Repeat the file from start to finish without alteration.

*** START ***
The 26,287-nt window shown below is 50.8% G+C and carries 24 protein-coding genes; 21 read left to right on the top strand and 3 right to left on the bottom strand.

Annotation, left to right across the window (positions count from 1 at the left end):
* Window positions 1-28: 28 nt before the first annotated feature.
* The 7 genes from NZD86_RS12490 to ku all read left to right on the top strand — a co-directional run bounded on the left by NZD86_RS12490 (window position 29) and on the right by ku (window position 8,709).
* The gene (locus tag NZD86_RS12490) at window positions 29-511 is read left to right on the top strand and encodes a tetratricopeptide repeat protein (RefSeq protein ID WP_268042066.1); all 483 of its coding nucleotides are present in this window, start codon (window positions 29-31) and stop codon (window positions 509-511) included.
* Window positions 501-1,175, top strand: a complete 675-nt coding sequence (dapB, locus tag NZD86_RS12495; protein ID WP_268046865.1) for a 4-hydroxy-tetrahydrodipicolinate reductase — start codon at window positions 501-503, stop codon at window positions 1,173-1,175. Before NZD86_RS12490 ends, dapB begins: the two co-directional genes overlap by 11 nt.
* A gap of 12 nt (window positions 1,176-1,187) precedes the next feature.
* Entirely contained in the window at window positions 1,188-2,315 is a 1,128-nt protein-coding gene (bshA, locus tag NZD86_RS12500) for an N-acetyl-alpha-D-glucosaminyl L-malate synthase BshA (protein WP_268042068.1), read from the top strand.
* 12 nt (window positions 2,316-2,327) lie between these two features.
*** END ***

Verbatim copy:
The 26,287-nt window shown below is 50.8% G+C and carries 24 protein-coding genes; 21 read left to right on the top strand and 3 right to left on the bottom strand.

Annotation, left to right across the window (positions count from 1 at the left end):
* Window positions 1-28: 28 nt before the first annotated feature.
* The 7 genes from NZD86_RS12490 to ku all read left to right on the top strand — a co-directional run bounded on the left by NZD86_RS12490 (window position 29) and on the right by ku (window position 8,709).
* The gene (locus tag NZD86_RS12490) at window positions 29-511 is read left to right on the top strand and encodes a tetratricopeptide repeat protein (RefSeq protein ID WP_268042066.1); all 483 of its coding nucleotides are present in this window, start codon (window positions 29-31) and stop codon (window positions 509-511) included.
* Window positions 501-1,175, top strand: a complete 675-nt coding sequence (dapB, locus tag NZD86_RS12495; protein ID WP_268046865.1) for a 4-hydroxy-tetrahydrodipicolinate reductase — start codon at window positions 501-503, stop codon at window positions 1,173-1,175. Before NZD86_RS12490 ends, dapB begins: the two co-directional genes overlap by 11 nt.
* A gap of 12 nt (window positions 1,176-1,187) precedes the next feature.
* Entirely contained in the window at window positions 1,188-2,315 is a 1,128-nt protein-coding gene (bshA, locus tag NZD86_RS12500) for an N-acetyl-alpha-D-glucosaminyl L-malate synthase BshA (protein WP_268042068.1), read from the top strand.
* 12 nt (window positions 2,316-2,327) lie between these two features.